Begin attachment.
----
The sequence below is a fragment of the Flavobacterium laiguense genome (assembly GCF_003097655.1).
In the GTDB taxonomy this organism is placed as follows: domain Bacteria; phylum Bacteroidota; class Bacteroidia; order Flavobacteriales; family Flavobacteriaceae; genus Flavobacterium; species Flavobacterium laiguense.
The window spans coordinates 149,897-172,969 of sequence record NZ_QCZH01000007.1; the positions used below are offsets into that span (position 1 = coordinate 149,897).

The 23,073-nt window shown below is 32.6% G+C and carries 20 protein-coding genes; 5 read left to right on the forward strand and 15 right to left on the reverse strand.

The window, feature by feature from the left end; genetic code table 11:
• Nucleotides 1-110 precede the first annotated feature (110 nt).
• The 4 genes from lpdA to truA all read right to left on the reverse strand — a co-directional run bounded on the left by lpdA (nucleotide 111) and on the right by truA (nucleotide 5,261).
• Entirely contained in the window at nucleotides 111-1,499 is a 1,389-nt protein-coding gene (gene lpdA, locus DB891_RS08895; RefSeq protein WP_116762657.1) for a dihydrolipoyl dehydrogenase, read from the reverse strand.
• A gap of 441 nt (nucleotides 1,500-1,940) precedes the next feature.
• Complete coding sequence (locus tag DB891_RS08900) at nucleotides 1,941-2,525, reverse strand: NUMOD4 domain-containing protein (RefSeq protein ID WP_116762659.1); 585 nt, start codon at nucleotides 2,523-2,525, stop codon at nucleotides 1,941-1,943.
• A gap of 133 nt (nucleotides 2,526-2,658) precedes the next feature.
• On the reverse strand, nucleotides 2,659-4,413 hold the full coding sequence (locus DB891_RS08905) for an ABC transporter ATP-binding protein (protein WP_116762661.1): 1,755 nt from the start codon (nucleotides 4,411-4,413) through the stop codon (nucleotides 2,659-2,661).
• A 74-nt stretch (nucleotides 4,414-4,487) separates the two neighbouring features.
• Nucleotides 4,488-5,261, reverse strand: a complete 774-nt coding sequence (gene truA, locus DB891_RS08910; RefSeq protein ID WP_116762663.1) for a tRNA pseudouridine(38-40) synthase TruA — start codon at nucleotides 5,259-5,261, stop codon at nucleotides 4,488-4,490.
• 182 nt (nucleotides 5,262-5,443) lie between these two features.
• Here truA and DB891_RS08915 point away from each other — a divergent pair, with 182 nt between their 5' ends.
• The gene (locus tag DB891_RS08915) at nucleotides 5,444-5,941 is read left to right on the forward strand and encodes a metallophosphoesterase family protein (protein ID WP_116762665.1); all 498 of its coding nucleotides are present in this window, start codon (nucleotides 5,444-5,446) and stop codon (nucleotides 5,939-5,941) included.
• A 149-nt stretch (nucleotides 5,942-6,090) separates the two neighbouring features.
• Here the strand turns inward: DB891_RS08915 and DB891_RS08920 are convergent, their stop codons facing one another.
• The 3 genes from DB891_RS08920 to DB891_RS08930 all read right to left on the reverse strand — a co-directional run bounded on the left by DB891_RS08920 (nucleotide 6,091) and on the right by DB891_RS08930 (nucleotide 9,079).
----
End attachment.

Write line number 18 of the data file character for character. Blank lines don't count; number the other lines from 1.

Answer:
• A 149-nt stretch (nucleotides 5,942-6,090) separates the two neighbouring features.